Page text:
= Subscribers only. Sign in here. Subscribe here.

= Subscribers only.
Sign in here.
Subscribe here.

1899 / September | View All Issues |

Fiction

506-512 PDF

Misther Kilgar of Athlone·

= Subscribers only.
Sign in here.
Subscribe here.

Article

512-527 PDF

The century’s progress in experimental psychology·

= Subscribers only.
Sign in here.
Subscribe here.

Article

527-535 PDF

Concerning the Jews·

= Subscribers only.
Sign in here.
Subscribe here.

Fiction

552 PDF

Whilomville stories. II.–Lynx-hunting·

= Subscribers only.
Sign in here.
Subscribe here.

Article

557-565 PDF

Formal gardens, and a New England example·

= Subscribers only.
Sign in here.
Subscribe here.

Article

566-570 PDF

A cup of tea·

= Subscribers only.
Sign in here.
Subscribe here.

Fiction

570-588 PDF

Their silver wedding journey (part IX)·

= Subscribers only.
Sign in here.
Subscribe here.

Fiction

588-594 PDF

An elective affinity·

= Subscribers only.
Sign in here.
Subscribe here.

Fiction

608-613 PDF

When a document is official·

= Subscribers only.
Sign in here.
Subscribe here.

Fiction

625-630 PDF

On an errand of mercy·

= Subscribers only.
Sign in here.
Subscribe here.

Poetry

640 PDF

Israfel·

= Subscribers only.
Sign in here.
Subscribe here.

Article

641-646 PDF

A cure for city corruption·

= Subscribers only.
Sign in here.
Subscribe here.

The drawer

647-648 PDF

Jes her way·

= Subscribers only.
Sign in here.
Subscribe here.

The drawer

647-654 PDF

The drawer·

= Subscribers only.
Sign in here.
Subscribe here.

The drawer

649 PDF

A change of heart·

= Subscribers only.
Sign in here.
Subscribe here.

The drawer

649 PDF

Mixed editorial figures·

= Subscribers only.
Sign in here.
Subscribe here.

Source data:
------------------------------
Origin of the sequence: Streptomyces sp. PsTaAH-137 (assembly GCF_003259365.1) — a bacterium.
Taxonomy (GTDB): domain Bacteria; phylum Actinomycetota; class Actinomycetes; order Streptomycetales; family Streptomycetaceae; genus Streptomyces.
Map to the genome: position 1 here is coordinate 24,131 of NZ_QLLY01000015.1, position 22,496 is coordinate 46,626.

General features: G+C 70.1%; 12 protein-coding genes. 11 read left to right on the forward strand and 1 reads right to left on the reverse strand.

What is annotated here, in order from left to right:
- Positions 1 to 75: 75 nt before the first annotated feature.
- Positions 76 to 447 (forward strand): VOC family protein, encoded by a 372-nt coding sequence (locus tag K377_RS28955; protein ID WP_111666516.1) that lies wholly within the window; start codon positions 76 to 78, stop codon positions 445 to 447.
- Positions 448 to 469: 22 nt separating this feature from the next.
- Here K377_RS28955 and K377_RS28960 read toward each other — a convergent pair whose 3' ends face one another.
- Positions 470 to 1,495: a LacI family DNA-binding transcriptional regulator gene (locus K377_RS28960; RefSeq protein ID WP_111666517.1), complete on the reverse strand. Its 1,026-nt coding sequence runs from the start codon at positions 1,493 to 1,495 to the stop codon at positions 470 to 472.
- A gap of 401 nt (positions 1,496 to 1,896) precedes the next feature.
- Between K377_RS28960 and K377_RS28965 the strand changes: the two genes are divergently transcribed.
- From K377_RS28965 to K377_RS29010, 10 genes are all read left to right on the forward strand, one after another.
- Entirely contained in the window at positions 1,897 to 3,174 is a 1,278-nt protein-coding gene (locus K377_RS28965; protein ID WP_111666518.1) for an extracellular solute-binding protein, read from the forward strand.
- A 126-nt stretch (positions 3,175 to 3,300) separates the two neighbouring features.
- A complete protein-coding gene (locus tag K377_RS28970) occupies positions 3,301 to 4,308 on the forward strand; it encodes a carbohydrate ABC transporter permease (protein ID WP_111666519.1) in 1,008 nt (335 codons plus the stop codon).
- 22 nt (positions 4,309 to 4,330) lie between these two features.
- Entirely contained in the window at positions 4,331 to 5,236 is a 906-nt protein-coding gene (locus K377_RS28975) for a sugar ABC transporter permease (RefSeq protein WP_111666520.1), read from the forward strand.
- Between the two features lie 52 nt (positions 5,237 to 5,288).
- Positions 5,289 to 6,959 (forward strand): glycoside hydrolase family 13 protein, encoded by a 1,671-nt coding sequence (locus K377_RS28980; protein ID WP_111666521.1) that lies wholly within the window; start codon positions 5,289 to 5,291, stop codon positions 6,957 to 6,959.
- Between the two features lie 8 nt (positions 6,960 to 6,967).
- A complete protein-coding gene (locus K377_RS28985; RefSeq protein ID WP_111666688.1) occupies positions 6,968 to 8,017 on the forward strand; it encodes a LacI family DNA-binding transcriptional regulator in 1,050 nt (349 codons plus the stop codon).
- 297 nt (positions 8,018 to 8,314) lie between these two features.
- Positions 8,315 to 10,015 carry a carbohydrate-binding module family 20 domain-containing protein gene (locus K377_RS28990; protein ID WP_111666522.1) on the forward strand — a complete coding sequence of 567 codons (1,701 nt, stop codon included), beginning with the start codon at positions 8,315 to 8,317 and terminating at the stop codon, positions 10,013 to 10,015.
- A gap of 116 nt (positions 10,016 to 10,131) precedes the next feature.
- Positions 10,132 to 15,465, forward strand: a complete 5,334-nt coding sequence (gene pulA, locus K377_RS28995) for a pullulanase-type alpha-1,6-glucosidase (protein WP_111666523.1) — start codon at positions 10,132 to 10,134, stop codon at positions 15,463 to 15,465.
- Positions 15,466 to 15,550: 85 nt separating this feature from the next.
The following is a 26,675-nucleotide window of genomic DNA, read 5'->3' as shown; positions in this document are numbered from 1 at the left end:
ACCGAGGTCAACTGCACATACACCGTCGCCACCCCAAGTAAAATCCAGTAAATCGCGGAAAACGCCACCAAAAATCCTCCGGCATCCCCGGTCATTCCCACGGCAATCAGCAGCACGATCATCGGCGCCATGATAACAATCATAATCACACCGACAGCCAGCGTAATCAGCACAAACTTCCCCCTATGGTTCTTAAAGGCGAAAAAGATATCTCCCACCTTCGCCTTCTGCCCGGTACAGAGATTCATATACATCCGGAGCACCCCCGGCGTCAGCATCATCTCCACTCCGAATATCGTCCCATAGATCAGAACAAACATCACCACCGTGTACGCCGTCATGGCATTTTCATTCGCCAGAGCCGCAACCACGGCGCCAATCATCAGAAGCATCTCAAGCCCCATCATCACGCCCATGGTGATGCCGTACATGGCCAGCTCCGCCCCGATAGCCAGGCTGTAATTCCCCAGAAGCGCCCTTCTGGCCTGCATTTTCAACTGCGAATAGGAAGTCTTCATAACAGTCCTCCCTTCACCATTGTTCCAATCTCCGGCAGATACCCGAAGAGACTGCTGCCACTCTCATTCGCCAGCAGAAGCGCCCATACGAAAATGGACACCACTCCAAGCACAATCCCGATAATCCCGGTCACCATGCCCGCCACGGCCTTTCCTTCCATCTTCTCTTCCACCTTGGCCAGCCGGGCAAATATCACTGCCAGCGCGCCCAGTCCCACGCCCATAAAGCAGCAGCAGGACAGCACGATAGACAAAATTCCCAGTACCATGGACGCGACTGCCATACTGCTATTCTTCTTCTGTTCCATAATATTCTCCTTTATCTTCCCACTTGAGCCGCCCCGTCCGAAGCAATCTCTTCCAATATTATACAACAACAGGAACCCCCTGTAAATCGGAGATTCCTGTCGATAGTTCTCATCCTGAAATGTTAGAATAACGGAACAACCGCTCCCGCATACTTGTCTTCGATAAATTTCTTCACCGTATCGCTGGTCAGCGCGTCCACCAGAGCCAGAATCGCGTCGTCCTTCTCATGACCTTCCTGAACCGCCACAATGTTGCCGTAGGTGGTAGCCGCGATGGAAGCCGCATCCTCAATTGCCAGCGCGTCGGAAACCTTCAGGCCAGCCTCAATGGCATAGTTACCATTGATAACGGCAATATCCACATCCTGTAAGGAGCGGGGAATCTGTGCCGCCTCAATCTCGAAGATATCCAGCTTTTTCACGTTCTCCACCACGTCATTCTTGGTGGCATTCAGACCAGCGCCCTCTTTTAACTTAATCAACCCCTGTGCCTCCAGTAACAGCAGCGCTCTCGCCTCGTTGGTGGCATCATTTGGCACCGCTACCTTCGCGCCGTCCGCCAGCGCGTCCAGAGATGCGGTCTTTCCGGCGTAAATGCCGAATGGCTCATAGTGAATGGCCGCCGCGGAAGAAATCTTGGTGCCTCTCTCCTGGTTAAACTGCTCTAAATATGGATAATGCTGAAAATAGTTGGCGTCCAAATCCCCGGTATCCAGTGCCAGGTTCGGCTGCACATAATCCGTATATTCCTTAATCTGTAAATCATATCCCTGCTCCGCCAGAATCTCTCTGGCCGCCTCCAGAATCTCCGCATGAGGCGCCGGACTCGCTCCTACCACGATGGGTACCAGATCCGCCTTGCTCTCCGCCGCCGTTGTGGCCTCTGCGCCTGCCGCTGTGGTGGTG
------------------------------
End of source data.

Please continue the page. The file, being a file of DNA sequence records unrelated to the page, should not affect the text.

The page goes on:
The drawer

649-650 PDF

His method·

= Subscribers only.
Sign in here.
Subscribe here.

The drawer

650 PDF

Jabez P. Hansbury·

= Subscribers only.
Sign in here.
Subscribe here.

The drawer

651 PDF

When Daphne sails with me·

= Subscribers only.
Sign in here.
Subscribe here.

The drawer

654 PDF

An inky night·

= Subscribers only.
Sign in here.
Subscribe here.

Get access to 165 years of
Harper’s for only $45.99

United States Canada

THE CURRENT ISSUE

September 2016

Tennis Lessons

= Subscribers only.
Sign in here.
Subscribe here.

Tearing Up the Map

= Subscribers only.
Sign in here.
Subscribe here.

Land of Sod

= Subscribers only.
Sign in here.
Subscribe here.

Only an Apocalypse Can Save Us Now

= Subscribers only.
Sign in here.
Subscribe here.

The Watchmen

= Subscribers only.
Sign in here.
Subscribe here.

Acceptable Losses

= Subscribers only.
Sign in here.
Subscribe here.

view Table Content

FEATURED ON HARPERS.ORG

Post
 
Andrew Cockburn on the Saudi slaughter in Yemen, Alan Jacobs on the disappearance of Christian intellectuals, a forum on a post-Obama foreign policy, a story by Alice McDermott, and more
Artwork by Ingo Günther
Article
Land of Sod·

= Subscribers only.
Sign in here.
Subscribe here.

Nobody in academia had ever witnessed or even heard of a performance like this before. In just a few years, in the early 1950s, a University of Pennsylvania graduate student — a student, in his twenties — had taken over an entire field of study, linguistics, and stood it on its head and hardened it from a spongy so-called “social science” into a real science, a hard science, and put his name on it: Noam Chomsky.